Goldman Sachs 'cheated' Malaysia over 1MDB: PM Mahathir

Blanche Robertson
November 14, 2018

Goldman's shares are down 20 percent this year and investors may have to wait for more clarity on just how painful the consequences will be.

The bank - which hasn't been charged with wrongdoing - has said the investigation could lead to significant fines.

"Obviously we have been cheated", Mahathir said in an interview with CNBC, in response to a question about the restitution Malaysia might seek from the USA bank.

Mahathir said that it could take time, but USA officials have promised to give back any money they recover.

Earlier this month, U.S. prosecutors filed criminals charges on two former Goldman bankers, including Tim Leissnerm who pleaded guilty to violating the Foreign Corrupt Practices Act by conspiring to launder money.

"There is evidence that Goldman Sachs has done things which are wrong", said the 93-year-old, who is in his second stint as premier after coming out of retirement to take on Najib, his former protege.

A Goldman Sachs spokesman in Hong Kong declined to comment on the allegation, Reuters reported.

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Mahathir said he didn't know how much restitution Malaysia might seek from the US bank, adding that the firm's compliance function "doesn't work very well".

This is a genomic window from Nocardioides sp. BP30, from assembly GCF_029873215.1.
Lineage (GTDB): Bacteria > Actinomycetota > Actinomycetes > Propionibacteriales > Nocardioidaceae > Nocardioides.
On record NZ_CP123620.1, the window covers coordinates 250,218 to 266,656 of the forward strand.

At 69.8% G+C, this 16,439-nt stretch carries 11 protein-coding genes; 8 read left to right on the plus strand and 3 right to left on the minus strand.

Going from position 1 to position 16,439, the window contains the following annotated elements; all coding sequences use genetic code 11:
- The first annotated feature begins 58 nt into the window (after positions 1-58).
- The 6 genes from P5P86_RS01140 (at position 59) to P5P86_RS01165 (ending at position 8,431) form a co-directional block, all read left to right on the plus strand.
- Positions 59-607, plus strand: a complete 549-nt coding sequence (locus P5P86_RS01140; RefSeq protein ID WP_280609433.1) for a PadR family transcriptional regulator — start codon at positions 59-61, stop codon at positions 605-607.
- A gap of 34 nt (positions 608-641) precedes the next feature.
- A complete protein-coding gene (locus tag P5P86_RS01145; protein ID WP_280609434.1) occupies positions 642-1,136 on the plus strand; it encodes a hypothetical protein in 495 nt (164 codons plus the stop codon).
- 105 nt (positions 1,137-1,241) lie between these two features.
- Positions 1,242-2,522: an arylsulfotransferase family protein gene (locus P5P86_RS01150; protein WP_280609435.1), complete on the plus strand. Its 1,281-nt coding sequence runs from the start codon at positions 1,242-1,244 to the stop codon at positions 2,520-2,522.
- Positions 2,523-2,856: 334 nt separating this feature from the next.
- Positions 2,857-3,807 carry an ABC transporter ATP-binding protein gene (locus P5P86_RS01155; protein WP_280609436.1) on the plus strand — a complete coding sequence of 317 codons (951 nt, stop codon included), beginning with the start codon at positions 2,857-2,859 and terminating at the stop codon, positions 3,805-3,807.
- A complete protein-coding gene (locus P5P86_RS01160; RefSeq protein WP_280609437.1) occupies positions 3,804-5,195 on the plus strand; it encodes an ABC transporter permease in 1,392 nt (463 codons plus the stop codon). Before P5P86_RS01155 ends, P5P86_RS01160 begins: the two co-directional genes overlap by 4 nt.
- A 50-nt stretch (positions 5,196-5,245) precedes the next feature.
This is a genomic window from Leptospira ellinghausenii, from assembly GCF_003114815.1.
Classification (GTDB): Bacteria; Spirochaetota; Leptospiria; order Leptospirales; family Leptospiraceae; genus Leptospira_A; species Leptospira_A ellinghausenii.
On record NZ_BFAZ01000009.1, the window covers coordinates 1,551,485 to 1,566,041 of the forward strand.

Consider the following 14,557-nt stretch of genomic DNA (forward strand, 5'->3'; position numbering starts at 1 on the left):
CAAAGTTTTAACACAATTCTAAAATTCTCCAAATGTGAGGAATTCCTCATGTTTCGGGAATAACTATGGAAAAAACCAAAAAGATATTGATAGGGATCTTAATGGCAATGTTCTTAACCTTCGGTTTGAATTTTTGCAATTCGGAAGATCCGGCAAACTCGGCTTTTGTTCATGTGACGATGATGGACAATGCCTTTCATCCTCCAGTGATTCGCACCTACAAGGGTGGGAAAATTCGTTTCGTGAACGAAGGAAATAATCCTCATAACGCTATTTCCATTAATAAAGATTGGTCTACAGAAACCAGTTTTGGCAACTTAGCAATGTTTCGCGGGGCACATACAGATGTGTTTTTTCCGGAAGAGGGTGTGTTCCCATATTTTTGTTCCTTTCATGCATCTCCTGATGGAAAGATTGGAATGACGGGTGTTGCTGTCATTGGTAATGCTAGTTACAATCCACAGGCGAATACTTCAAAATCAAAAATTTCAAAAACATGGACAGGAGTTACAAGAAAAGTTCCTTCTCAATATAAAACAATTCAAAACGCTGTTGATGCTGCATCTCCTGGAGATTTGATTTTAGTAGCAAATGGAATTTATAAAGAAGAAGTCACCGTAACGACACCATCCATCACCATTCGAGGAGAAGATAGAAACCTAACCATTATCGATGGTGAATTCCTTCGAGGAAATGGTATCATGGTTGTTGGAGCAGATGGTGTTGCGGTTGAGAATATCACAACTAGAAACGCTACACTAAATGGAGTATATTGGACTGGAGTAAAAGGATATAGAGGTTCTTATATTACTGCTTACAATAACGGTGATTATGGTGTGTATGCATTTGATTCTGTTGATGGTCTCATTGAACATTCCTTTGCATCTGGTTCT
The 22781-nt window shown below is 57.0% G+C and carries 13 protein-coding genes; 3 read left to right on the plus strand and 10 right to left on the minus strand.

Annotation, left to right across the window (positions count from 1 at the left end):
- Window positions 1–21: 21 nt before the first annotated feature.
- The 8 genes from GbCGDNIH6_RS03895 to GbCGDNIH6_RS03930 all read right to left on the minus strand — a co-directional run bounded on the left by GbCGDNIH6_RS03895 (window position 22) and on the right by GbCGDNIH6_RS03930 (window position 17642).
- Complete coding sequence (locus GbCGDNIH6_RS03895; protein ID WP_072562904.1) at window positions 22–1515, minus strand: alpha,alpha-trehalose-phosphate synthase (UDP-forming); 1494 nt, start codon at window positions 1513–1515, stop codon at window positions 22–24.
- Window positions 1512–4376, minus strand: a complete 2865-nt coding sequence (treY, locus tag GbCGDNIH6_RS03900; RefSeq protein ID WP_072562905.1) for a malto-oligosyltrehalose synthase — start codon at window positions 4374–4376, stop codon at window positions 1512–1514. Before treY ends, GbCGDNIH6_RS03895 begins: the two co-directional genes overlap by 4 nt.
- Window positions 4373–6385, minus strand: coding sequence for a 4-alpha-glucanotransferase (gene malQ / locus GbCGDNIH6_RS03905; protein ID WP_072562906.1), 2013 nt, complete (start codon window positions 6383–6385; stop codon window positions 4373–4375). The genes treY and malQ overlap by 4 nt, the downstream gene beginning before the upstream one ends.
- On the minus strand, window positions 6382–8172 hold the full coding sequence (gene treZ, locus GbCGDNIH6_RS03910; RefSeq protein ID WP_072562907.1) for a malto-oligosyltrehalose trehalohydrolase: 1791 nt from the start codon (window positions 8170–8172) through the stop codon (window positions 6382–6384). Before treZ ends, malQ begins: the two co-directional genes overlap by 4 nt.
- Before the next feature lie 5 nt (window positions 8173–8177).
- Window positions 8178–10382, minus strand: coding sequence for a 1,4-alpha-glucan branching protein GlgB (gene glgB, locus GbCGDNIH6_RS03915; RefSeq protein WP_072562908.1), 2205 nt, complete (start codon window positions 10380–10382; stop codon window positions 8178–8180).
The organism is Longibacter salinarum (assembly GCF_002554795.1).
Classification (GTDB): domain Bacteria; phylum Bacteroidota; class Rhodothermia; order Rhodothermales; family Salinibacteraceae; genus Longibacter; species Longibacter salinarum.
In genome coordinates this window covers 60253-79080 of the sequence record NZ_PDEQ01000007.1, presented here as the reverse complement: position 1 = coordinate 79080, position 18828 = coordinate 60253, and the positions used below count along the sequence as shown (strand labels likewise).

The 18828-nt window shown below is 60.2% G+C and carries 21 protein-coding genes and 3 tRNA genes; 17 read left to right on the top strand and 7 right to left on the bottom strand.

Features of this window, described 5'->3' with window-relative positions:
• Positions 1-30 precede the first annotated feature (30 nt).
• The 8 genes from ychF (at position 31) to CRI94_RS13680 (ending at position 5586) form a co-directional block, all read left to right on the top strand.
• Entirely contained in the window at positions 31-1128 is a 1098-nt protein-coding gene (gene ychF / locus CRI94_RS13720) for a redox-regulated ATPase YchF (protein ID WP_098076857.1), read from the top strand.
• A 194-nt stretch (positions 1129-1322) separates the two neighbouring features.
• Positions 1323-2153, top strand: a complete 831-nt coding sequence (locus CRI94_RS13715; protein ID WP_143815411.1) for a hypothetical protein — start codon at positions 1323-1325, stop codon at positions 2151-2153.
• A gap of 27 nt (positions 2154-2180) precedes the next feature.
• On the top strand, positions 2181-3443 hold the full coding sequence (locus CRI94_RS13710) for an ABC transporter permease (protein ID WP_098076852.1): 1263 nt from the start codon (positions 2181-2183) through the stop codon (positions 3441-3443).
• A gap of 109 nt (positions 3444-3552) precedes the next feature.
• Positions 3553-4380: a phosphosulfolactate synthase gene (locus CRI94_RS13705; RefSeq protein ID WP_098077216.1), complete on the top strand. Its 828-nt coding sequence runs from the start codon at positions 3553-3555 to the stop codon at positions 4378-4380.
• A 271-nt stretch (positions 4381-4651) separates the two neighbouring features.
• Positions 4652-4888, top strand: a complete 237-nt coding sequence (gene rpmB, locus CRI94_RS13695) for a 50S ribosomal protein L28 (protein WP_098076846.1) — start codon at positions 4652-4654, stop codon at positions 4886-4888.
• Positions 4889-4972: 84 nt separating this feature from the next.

In later comments in Singapore, where he is due to attend a regional summit, Mahathir suggested Malaysia could take action against Goldman if it was found to have broken the law.

A DOJ spokeswoman said the USA would continue to pursue justice over the 1MDB investigations and would recover assets to be used to "benefit the people" who were affected by corruption and abuse of power. Whenever possible, recovered assets would be used to "benefit the people" harmed by corruption and abuse of office, she added.

Finance Minister Lim told reporters the country would seek consequential losses as well as the return of fees.

"The Malaysian government will want to reclaim all the fees paid, as well as all the losses including the interest rate differential", Lim told reporters.

Critics have said the fees earned by Goldman Sachs were far in excess of the normal 1-2 percent a bank could expect for helping sell bonds. The potential financial impact and reputational damage are "nearly impossible to quantify at this point in time", while the $600 million in fees the bank earned from work completed for 1MDB "is certainly at risk".

Leissner pleaded guilty and has agreed to pay $43.7 million in restitution of ill-gotten gains. Najib has since been charged with corruption as part of Malaysia's investigation into 1MDB. Low, allegedly a central figure in looting 1MDB, remains at large.

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